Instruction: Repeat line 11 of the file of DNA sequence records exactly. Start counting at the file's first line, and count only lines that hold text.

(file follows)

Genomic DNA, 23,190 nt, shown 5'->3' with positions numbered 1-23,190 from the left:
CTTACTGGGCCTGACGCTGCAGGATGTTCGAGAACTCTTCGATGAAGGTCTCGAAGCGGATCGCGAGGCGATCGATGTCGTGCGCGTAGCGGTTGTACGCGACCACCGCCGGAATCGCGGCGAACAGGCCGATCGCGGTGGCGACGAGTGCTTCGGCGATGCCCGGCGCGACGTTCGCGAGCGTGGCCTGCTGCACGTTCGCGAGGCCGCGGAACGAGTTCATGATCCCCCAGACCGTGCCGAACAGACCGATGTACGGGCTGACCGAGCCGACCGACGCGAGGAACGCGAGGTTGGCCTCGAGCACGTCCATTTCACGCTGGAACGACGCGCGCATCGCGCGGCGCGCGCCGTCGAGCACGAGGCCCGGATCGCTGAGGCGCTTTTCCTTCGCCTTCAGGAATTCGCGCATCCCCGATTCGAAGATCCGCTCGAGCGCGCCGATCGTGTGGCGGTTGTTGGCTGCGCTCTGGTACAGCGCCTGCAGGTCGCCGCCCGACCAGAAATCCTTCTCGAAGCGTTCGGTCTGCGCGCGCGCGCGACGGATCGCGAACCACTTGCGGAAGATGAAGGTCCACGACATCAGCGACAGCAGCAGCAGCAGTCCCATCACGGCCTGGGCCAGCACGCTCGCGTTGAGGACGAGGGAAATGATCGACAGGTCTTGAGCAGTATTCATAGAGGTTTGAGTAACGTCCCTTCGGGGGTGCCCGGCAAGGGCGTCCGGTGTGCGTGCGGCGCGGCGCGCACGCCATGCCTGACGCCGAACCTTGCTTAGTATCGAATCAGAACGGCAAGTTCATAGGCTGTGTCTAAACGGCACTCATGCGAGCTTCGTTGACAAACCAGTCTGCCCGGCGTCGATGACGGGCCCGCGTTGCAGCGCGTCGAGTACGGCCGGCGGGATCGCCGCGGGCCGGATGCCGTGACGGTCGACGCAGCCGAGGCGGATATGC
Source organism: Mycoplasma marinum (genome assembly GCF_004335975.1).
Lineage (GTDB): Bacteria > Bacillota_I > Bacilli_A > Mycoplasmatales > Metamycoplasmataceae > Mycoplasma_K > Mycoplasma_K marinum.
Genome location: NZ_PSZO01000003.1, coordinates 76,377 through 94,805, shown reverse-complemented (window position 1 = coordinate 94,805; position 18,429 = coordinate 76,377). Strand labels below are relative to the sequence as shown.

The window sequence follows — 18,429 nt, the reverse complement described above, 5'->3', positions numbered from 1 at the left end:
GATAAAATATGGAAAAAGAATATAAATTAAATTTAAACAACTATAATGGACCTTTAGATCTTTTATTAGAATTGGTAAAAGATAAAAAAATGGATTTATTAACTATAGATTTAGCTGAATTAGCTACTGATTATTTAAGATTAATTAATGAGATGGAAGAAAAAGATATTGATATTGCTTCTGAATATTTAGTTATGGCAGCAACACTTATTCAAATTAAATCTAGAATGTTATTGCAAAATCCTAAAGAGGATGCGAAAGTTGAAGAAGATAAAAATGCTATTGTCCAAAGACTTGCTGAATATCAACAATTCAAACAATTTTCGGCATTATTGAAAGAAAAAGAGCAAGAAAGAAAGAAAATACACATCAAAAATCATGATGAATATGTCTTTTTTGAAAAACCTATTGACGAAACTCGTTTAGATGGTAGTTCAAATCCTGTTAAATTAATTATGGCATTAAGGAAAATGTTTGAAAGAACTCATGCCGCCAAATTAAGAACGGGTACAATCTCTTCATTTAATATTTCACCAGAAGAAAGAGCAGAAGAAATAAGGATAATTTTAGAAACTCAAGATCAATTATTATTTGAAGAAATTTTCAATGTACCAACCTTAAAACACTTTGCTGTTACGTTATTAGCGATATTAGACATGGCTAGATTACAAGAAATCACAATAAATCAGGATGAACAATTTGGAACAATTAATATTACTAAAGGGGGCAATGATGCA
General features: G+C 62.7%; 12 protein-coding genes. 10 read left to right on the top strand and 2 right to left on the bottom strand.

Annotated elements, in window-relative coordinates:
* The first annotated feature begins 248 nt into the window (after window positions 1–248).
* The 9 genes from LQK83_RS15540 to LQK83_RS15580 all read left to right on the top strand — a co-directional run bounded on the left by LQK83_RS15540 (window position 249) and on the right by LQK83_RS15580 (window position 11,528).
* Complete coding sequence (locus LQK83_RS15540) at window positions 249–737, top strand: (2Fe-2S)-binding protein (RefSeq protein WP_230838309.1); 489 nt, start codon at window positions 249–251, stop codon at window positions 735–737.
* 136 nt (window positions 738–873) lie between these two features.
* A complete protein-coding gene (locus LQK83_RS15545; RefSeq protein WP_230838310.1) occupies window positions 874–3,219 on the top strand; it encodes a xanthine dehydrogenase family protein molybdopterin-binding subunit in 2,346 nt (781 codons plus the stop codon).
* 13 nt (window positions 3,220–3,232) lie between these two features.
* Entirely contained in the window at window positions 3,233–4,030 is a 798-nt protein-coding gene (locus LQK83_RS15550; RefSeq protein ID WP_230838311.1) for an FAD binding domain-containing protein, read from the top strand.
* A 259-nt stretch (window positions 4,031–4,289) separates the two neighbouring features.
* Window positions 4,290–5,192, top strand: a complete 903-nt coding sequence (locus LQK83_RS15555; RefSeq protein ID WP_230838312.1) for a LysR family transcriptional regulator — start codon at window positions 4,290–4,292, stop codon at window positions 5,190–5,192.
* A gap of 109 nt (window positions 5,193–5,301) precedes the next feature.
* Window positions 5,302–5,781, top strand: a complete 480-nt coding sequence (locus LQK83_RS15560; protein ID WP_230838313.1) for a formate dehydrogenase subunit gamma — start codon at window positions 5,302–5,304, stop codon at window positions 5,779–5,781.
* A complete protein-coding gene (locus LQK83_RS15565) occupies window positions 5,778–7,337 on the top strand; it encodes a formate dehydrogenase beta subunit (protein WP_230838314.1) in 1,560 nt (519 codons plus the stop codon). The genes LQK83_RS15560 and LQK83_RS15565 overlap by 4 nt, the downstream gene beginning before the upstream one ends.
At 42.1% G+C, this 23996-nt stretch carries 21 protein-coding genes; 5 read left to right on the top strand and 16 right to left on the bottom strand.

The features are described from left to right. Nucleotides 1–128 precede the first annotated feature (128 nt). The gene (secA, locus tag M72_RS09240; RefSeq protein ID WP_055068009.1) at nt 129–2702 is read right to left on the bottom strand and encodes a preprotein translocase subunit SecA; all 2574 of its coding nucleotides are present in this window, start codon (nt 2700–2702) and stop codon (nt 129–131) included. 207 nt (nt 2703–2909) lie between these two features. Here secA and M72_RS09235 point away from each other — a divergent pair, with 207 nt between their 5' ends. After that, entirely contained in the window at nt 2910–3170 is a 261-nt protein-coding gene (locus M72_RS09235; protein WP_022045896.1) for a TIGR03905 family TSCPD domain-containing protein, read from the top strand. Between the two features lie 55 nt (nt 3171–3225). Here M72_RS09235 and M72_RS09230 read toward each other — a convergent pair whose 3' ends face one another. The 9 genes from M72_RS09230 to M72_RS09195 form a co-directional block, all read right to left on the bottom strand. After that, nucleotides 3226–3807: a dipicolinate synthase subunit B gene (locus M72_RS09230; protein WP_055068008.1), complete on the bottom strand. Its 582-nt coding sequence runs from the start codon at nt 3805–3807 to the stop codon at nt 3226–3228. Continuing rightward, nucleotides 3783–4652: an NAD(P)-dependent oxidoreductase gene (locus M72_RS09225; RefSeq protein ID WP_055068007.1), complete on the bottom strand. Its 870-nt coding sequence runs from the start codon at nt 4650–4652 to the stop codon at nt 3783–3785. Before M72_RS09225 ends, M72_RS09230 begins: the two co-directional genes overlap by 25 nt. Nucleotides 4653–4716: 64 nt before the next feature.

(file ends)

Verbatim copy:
* The 9 genes from LQK83_RS15540 to LQK83_RS15580 all read left to right on the top strand — a co-directional run bounded on the left by LQK83_RS15540 (window position 249) and on the right by LQK83_RS15580 (window position 11,528).